3.53/5  rDev -1.9%
look: 4 | smell: 3.5 | taste: 3.5 | feel: 3.5 | overall: 3.5

Served in a Duvel tulip glass.

Review #2500! What's an anniversary series without a return of a black saison? Amiright? Anyway, this stuff pours a clear ruby-sienna topped by a short finger of wan cream foam. The nose comprises lightly-toasted biscuit, black pepper, clove, very light orange zest, and a touch of vague funk. The taste focuses on spice: clove, black pepper, light nutmeg, and mace. Slithering behind the spices are long streams of mild coffee, light roasted malts, very earthy greens, and straight-up dirt. The body is a light medium, with a light moderate carbonation and a pretty dry finish. Overall, a solid black saison, but one that seems restrained somehow, as though they didn't let the saison yeast really blossom and get all funky and whatnot.

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Photo of bashiba
3.49/5  rDev -3.1%
look: 3 | smell: 4 | taste: 3.5 | feel: 3.5 | overall: 3

Poured a dark Brown almost Cola like in color with a thin off white head.

The smell has a nice mixture of Brett funk mixing with dark chocolate malts.

The flavors are solid in an understated sort. Light bits of chocolate, burnt barley, and spicy saison yeast with a bit Basement funk.

The mouthfeel is lightly carbonated and a bit tingly.

Not bad, just nothing great either.

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Photo of WoodBrew
3.16/5  rDev -12.2%
look: 3.5 | smell: 2.5 | taste: 3.5 | feel: 3.5 | overall: 3

The Philospher's Stone has made a re-appearance as #9 of 15 of the retri release. The beer poured a dark, almost opague, mahogany with thin head that did not lace. The scent to me was wet burnt corn husks. The taste has more of a roast/burnt than fruity. The mouthfeel was medium to light body with good carbonation. Overall it was ok....I didn't like the smell and never really was a big Saison fan, but I think it is worth the taste.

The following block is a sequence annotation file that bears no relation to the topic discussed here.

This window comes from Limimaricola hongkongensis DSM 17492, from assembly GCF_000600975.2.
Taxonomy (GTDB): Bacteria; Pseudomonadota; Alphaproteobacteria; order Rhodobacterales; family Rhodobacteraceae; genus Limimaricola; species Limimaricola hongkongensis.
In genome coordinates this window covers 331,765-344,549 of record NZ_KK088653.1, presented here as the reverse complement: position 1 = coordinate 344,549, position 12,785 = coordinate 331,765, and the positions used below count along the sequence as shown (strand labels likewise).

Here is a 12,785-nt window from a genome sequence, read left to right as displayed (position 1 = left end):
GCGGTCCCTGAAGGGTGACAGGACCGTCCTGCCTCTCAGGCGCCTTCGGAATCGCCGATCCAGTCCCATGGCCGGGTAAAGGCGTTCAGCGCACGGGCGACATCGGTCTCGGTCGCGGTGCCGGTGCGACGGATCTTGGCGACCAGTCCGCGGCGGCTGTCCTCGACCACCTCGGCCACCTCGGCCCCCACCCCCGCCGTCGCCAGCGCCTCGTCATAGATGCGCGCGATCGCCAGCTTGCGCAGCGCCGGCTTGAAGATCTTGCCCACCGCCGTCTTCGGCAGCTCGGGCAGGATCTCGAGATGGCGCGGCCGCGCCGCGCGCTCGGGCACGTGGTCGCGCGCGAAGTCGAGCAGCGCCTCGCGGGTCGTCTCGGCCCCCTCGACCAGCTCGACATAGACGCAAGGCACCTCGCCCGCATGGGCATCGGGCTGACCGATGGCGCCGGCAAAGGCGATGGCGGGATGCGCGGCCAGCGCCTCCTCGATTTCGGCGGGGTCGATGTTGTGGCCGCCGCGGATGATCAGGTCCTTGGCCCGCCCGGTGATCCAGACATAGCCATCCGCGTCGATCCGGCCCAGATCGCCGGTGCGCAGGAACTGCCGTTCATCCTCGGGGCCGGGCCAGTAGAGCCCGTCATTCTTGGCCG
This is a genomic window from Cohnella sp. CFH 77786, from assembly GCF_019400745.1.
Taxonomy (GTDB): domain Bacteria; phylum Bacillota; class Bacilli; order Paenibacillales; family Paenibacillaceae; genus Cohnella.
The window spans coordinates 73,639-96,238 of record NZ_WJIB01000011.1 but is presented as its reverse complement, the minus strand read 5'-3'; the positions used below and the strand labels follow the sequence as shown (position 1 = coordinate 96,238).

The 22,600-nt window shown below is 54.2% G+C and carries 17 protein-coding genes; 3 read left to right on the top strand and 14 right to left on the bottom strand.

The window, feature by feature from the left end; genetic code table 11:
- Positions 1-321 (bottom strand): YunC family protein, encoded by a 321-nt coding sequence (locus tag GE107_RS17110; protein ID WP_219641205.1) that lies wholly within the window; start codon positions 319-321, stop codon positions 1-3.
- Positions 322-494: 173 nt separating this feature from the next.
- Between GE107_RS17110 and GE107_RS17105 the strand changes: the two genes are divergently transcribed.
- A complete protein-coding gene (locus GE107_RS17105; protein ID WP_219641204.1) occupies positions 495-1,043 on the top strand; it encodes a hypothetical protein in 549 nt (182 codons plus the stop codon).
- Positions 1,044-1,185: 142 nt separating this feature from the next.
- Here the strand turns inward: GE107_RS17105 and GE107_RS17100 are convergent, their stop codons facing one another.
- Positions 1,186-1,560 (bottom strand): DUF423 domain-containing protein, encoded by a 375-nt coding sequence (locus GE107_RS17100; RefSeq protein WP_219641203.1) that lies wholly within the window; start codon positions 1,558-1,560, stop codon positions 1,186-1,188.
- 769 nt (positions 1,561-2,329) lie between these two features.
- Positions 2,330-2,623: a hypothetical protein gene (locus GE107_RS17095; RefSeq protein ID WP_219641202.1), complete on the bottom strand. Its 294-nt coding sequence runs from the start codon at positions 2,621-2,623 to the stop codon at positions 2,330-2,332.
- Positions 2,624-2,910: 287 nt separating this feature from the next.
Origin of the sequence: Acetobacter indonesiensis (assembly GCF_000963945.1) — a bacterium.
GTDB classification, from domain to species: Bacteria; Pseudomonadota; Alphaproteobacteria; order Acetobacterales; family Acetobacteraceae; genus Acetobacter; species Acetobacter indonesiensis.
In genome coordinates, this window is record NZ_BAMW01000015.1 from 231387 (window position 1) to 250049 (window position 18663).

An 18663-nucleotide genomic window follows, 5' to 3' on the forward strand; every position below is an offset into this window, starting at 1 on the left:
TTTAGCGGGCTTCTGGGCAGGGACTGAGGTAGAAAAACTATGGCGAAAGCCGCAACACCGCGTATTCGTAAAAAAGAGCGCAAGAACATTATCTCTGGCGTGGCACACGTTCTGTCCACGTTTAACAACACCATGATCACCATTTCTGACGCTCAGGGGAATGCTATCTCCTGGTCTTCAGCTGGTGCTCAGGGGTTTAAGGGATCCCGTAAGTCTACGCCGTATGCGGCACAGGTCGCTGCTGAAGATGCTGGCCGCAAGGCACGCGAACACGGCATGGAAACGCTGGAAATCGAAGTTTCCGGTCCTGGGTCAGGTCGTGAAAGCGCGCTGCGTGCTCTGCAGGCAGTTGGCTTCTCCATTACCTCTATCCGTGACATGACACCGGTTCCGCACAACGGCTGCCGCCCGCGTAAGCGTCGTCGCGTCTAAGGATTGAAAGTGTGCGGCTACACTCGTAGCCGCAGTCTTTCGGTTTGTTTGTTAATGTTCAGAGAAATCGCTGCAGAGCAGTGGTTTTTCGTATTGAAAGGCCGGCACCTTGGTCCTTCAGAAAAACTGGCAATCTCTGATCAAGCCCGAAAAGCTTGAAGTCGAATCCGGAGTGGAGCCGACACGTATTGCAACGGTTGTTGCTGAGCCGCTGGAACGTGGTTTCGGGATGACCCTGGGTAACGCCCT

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Photo of kawilliams81
3.45/5  rDev -4.2%
look: 4 | smell: 4 | taste: 3 | feel: 3.5 | overall: 3.5

15 beers for 15 years, 2012 bottle. Poured from a 22 oz bottle into a Lost Abbey chalice.

A- pours a dark Brown with a 2 finger off-white head. Small blotches of lacing remain on the glass.

S- dark fruits, barnyard, sour aroma

T- roasted malts, sourdough bread, very little dark fruit, bitter chocolate, sourness

M- medium body and carbonation. Lighter carbonation for the style that finishes dry

O- not a huge fan of this beer. Like the nose with the dark fruits and sour from the Brett, but the taste just didn't work for me.

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Photo of LilBeerDoctor
3.53/5  rDev -1.9%
look: 4 | smell: 3.5 | taste: 3.5 | feel: 3.5 | overall: 3.5

On tap at Blind Tiger. Pours a dark brown, almost black, with no head. Aroma of light sourness and sour candies. Flavor is very sour, with barnyard and yogurt notes. This tasted much more like a sour ale than a saison (I guess because of the brett). It was decent and drinkable but not very complex.

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Photo of Nickls
3.73/5  rDev +3.6%
look: 4 | smell: 3.5 | taste: 4 | feel: 3.5 | overall: 3.5

(From notes - on tap at Blind Tiger 7/29/09)

A - Deep, dark brown (nearing on black) color; poured with virtually no head. Kinda looked like soy sauce

S - Vinegary with a touch of yeast and spice

T - Sour; tart; bit of dark fruits; more like a lambic at this point, but in a good way

M - Thin; next-to-no carbonation; OK, but not great

D - Decent enough drinking; like the tartness and wasn't too heavy on any one account.

Overall, definitely not a typical saison, but was interesting enough.

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Photo of joe1510
4.42/5  rDev +22.8%
look: 4 | smell: 4.5 | taste: 4.5 | feel: 4 | overall: 4.5

22oz Bomber

2007 Bottling